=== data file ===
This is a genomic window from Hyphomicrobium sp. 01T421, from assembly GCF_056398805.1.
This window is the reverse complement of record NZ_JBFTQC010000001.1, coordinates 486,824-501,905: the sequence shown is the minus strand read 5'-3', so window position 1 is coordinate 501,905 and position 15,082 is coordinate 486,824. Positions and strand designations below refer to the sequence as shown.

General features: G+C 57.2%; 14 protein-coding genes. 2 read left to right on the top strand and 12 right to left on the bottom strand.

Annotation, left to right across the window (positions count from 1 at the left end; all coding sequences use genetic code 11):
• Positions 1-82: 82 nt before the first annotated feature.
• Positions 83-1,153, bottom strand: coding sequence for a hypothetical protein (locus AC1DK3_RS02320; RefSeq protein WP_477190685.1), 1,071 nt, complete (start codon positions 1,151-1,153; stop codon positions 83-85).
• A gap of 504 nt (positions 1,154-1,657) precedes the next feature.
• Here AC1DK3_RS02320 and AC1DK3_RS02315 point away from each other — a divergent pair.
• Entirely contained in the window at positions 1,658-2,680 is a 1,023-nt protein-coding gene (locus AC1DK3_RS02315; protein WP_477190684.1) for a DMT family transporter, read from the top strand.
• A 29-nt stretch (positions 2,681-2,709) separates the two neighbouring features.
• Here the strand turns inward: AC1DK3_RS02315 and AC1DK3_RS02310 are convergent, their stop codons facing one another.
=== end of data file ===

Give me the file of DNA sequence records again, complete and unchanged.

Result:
This is a genomic window from Hyphomicrobium sp. 01T421, from assembly GCF_056398805.1.
This window is the reverse complement of record NZ_JBFTQC010000001.1, coordinates 486,824-501,905: the sequence shown is the minus strand read 5'-3', so window position 1 is coordinate 501,905 and position 15,082 is coordinate 486,824. Positions and strand designations below refer to the sequence as shown.

General features: G+C 57.2%; 14 protein-coding genes. 2 read left to right on the top strand and 12 right to left on the bottom strand.

Annotation, left to right across the window (positions count from 1 at the left end; all coding sequences use genetic code 11):
• Positions 1-82: 82 nt before the first annotated feature.
• Positions 83-1,153, bottom strand: coding sequence for a hypothetical protein (locus AC1DK3_RS02320; RefSeq protein WP_477190685.1), 1,071 nt, complete (start codon positions 1,151-1,153; stop codon positions 83-85).
• A gap of 504 nt (positions 1,154-1,657) precedes the next feature.
• Here AC1DK3_RS02320 and AC1DK3_RS02315 point away from each other — a divergent pair.
• Entirely contained in the window at positions 1,658-2,680 is a 1,023-nt protein-coding gene (locus AC1DK3_RS02315; protein WP_477190684.1) for a DMT family transporter, read from the top strand.
• A 29-nt stretch (positions 2,681-2,709) separates the two neighbouring features.
• Here the strand turns inward: AC1DK3_RS02315 and AC1DK3_RS02310 are convergent, their stop codons facing one another.